Ana Sofia Coroadinha
iBET - Instituto de Biologia Experimental e Tecnológica, Portugal
Ana Sofia Coroadinha has a Degree in Biochemistry and completed her PhD in Gene Therapy in a tripartite felowship between Généthon, Helmholtz Centre for Infection Research (HZI) and iBET. She became Director of the Cell Line Development and Molecular Biotechnology Laboratory (iBET and ITQB-UNL). Her research is focused on developing virus based biopharmaceuticals for vaccine and gene therapy purposes. She has published more than 40 papers in reputed journals and has been serving as an Editorial Board Member of reputed Biotechnology Letters and Scientific Reports journals.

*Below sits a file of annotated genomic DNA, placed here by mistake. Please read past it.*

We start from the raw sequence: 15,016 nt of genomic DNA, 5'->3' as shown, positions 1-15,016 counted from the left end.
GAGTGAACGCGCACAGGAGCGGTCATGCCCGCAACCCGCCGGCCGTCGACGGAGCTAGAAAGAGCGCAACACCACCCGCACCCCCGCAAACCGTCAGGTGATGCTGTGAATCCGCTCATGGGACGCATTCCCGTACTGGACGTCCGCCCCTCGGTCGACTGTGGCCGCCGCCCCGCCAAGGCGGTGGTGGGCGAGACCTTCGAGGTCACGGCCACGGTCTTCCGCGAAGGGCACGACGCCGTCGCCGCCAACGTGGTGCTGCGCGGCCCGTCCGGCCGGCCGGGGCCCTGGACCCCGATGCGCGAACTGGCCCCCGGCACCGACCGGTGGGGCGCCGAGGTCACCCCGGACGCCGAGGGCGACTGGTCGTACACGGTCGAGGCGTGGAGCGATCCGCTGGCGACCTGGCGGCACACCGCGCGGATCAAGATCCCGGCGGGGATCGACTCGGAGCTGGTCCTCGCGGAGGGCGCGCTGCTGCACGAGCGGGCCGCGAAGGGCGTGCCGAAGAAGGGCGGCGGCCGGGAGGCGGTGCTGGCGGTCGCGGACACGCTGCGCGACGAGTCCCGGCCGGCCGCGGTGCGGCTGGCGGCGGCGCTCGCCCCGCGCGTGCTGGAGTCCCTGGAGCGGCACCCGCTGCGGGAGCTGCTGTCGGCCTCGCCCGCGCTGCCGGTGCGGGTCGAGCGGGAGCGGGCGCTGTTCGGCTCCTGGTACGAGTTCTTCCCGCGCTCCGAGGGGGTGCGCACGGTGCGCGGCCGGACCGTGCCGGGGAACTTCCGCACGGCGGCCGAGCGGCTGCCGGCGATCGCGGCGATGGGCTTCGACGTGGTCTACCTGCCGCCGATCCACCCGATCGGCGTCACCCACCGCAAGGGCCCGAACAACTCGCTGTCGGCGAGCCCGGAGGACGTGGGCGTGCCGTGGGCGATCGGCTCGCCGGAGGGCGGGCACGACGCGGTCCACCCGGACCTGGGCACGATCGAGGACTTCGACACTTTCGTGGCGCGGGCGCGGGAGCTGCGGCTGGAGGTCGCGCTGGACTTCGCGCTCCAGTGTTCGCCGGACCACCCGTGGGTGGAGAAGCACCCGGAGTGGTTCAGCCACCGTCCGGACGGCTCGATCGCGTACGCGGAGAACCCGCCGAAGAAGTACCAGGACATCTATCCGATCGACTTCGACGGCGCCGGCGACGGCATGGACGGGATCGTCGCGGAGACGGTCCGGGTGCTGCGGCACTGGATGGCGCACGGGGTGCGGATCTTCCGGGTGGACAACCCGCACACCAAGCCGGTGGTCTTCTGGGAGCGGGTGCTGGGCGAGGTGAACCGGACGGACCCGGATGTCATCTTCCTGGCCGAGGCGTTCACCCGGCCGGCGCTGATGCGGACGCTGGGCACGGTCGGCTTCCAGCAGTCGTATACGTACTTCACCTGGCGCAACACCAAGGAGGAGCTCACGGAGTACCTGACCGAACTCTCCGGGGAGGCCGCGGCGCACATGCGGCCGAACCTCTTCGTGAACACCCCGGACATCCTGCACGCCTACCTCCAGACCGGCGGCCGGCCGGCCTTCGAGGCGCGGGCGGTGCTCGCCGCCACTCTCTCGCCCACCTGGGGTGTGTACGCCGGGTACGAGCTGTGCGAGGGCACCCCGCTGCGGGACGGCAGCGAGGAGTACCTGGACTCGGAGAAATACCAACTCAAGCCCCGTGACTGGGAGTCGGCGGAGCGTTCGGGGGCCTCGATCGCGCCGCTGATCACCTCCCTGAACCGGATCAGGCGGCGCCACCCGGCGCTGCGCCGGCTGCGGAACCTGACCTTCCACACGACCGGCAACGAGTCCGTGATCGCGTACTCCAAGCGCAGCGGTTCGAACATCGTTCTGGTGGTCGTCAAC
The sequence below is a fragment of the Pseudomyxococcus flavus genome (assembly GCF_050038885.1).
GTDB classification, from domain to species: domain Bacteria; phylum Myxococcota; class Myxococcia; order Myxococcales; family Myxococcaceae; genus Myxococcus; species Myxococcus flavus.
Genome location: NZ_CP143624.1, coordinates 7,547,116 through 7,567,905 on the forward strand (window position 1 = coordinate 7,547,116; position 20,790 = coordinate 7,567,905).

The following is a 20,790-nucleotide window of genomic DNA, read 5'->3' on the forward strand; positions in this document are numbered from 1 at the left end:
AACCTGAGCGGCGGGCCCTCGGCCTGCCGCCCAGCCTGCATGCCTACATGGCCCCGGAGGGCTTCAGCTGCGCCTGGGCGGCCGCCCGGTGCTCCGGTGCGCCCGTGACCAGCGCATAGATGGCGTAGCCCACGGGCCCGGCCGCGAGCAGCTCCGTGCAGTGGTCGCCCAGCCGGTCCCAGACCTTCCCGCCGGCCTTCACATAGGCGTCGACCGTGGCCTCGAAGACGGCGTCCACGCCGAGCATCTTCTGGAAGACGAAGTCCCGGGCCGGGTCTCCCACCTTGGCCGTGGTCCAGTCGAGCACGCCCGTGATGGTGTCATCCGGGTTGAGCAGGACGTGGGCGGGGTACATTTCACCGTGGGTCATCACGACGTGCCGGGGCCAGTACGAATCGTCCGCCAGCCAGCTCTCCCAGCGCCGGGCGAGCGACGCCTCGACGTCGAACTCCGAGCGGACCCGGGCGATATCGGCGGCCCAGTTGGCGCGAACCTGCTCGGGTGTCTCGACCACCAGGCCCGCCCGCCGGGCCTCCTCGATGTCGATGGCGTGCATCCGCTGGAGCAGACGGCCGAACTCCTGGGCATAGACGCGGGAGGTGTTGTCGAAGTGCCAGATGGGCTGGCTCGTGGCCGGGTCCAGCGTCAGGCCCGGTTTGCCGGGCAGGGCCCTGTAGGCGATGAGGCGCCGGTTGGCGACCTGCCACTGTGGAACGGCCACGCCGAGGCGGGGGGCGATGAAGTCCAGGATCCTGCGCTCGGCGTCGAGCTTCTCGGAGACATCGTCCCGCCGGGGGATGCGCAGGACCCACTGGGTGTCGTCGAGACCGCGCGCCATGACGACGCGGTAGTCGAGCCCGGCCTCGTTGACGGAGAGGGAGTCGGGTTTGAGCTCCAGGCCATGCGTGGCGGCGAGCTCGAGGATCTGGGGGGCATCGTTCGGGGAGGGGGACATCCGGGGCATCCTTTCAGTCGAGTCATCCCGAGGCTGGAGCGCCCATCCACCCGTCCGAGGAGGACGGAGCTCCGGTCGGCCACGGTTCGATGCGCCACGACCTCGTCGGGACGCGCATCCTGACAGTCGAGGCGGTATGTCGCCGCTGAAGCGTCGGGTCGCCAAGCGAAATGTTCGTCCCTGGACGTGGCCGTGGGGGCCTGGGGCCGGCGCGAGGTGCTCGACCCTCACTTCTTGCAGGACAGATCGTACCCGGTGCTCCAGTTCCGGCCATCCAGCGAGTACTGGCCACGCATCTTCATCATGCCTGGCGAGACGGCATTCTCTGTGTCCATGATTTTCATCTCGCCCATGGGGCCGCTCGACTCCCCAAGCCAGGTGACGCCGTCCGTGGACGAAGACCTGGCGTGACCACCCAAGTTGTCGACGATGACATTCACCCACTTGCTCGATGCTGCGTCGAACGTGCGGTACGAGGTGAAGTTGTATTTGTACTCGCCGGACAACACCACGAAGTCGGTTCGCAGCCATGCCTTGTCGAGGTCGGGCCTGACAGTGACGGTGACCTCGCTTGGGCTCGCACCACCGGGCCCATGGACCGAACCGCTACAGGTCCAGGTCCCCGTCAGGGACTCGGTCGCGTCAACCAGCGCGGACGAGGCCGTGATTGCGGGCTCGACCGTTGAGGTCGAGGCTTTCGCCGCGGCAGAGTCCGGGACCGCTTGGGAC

Virus-Based Biopharmaceuticals (VBBs) produced in animal cells such as oncolytic vectors, virus-like particle vaccines and gene transfer vectors are among the most promising bioproducts. Gene therapy viral vectors interest and investment has grown significantly leveraged by, the recent approvals of gene therapeutic products Glybera and Strimvelis and by the very encouraging results obtained with Chimeric Antigen Receptor (CAR)-T cells in cancer treatments. For the successful marketing of gene therapy, viral vectors enhanced and competitive manufacturing processes are required. On the other hand VBBs development can be cumbersome. The establishment of cell lines for virus production is an intensive and time consuming work. In addition, virus titration methods are laborious and often lack accuracy. In our research, we are developing novel enabling technologies that contribute for the progress in viral vector and cell line development. Different approaches can be used in cell line development. We have been using targeted integration and recently developed a high throughput cell line screening technology, the Single-Step Cloning Screening technology (SSCS). The SSCS merges cloning and screening by using split-GFP, a green fluorescent protein separated into 2 fragments which fluoresce upon transcomplementation. It can be used in cell line development, cell engineering as well as in vector engineering. We could obtain retroviral vector clones producing 1x108 infectious particles per mL and improved IP/TP ratios. To further expand SSCS approach to other virus and in order to quantify virus we are developing Visensors. The latter are cell based biosensors for label-free virus. Herein we will present and discuss these novel technologies which face the state of the art methodologies and how they can contribute for faster development of viral vectors for gene therapy.